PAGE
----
Arizona should get boost from knocking off Florida


Arizona should get boost from knocking off Florida

TUCSON, Ariz. (AP) Arizona was largely ignored as it raced through the early part of its schedule.

Sure, the Wildcats were ranked in the top 10 and off to their best start in 14 years, but the schedule wasn't exactly difficult.

The perception should change after their pull-it-out-of-thin-air win over No. 5 Florida on Saturday night.

Rallying from six points down in the final minute to beat at top-five team? That's a pretty good statement.

``We're the real deal,'' sophomore guard Nick Johnson said. ``Everybody said something about our schedule before this and this was the opportunity to prove ourselves in front of the nation.''

They certainly did, though it took them a while to get going.

After winning its first seven games by an average of 20 points, No. 8 Arizona had its hands full in the McKale Center's first matchup between top 10 teams since 2004.

Deep and talented, the Gators also were undefeated coming in and had one of the nation's best defenses, holding teams to 48 points per game.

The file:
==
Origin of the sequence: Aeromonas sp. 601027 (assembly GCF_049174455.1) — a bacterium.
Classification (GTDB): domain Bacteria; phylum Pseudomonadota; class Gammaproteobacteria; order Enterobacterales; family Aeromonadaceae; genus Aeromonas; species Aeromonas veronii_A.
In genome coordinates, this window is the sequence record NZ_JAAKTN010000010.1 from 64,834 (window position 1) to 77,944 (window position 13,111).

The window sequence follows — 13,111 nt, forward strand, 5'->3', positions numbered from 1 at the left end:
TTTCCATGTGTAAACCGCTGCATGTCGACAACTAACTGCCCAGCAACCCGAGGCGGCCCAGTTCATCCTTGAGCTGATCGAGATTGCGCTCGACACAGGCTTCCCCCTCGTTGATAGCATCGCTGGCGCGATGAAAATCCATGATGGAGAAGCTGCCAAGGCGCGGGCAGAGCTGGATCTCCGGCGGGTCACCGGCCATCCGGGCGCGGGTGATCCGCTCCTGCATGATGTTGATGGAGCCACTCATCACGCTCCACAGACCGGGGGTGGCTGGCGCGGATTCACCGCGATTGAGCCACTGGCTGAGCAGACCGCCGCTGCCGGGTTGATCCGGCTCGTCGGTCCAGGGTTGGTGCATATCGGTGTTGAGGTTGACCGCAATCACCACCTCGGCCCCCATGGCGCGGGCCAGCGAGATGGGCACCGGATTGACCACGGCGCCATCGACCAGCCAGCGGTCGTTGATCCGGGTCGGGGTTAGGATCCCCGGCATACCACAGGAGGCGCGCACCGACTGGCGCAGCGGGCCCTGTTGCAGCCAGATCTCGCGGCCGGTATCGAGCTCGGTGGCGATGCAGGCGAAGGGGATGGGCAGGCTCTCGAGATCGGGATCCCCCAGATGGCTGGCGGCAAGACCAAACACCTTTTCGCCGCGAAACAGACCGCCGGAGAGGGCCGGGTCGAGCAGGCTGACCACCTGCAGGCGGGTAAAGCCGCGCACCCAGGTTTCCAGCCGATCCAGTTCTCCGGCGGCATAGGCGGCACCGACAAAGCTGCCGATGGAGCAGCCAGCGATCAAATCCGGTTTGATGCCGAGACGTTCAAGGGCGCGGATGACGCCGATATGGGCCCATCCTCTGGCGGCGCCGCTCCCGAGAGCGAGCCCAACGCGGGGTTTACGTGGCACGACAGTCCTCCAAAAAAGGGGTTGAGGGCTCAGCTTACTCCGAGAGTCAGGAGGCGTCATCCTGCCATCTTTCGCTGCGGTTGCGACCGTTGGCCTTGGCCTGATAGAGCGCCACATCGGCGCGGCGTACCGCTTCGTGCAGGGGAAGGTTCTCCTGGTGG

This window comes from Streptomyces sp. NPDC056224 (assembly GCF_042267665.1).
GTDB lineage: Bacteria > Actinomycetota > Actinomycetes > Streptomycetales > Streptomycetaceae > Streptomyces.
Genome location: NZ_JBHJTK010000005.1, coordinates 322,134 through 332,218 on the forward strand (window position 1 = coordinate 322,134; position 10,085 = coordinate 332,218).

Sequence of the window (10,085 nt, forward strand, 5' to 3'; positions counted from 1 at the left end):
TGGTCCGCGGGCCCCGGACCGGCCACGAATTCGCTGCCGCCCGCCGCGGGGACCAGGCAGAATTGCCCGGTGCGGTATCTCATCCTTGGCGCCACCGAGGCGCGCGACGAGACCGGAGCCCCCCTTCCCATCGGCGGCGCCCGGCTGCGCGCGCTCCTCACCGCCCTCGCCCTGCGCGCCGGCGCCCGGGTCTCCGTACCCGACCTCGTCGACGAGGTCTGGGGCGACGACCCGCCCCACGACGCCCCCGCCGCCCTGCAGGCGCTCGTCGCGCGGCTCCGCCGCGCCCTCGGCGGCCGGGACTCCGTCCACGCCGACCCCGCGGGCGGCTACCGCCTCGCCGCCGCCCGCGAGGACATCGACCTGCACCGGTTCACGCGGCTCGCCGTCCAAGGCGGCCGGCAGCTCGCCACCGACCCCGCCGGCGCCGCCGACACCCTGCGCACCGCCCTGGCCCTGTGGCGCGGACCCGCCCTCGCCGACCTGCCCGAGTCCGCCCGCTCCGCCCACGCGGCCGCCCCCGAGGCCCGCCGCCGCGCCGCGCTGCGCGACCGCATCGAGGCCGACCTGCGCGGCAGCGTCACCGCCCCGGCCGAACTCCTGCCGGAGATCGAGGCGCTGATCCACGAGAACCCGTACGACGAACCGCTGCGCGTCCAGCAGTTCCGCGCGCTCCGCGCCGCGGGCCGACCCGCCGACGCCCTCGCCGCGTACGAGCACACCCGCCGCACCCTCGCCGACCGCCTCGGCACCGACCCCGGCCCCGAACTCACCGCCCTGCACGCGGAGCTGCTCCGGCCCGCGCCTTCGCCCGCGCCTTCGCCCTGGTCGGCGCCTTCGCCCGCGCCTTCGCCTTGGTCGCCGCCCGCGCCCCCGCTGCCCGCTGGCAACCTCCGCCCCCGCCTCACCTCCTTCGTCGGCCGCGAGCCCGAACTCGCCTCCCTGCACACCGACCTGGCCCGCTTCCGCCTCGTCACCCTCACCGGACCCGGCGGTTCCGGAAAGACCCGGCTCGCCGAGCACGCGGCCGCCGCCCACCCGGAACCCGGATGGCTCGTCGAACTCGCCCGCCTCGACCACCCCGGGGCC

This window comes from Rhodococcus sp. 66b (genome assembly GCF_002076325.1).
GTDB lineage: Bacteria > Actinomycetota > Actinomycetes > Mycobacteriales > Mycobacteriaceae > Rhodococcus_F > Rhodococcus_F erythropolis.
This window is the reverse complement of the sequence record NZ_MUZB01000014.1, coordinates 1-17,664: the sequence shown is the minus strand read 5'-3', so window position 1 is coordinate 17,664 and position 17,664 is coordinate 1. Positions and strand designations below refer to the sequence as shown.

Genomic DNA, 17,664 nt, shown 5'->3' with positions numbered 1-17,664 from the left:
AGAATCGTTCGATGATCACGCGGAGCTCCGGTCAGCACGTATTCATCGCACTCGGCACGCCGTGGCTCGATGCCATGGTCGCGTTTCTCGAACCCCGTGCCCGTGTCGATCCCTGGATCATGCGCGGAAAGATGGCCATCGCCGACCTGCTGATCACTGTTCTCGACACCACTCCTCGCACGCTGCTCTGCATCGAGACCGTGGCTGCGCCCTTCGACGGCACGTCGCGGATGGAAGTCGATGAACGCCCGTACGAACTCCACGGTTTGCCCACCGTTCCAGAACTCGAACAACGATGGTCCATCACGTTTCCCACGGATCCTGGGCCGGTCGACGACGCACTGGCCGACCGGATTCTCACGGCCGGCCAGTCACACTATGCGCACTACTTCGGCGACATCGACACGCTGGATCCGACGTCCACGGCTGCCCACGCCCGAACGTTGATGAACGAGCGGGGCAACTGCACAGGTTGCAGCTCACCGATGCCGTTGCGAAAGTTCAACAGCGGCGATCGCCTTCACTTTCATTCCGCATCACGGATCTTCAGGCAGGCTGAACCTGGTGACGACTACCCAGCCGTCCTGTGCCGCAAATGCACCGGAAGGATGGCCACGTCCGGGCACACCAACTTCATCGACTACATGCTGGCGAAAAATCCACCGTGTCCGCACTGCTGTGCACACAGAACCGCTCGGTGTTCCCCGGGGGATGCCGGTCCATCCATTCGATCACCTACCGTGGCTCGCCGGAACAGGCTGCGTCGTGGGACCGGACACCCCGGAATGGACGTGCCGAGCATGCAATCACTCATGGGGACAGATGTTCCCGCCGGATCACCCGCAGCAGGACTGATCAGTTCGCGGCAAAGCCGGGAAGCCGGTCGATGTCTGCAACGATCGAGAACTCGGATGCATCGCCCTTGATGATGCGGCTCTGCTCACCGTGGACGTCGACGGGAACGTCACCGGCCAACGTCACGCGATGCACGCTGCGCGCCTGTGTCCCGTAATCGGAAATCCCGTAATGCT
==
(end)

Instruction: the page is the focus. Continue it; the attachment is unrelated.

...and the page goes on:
Florida's mix of zone and man defenses, not mention its size inside, gave the Wildcats all kinds trouble in the first half. Arizona managed to keep it close, only to fall behind by double digits again early in the second half.

The Wildcats managed to chip into the lead, only to fall back again.

Trailing 64-58 with a minute left, Arizona appeared to be done.

Instead, the Wildcats pulled off a magic act that likely will be remembered for a long time in Tucson.

It started with a couple of free throws by Kevin Parrom with 56 seconds left. Arizona's press created a turnover to set up a layup by Solomon Hill, then did it again to send Grant Jerrett to the line.

The freshman hit 1 of 2, leaving the Wildcats a point behind, so they were forced to foul Florida's Kenny Boynton. A 90 percent free-throw shooter this season, he missed with 21 seconds left and Arizona snared the rebound.

Mark Lyons ended up with the ball on the right side and, seeing he was being guarded by Florida's Patric Young, put his head down and charged toward the basket. Facing pressure from the 6-foot-9 center, Lyons angled his body and flipped up a shot that hit high off the glass and fell through with 7 seconds left.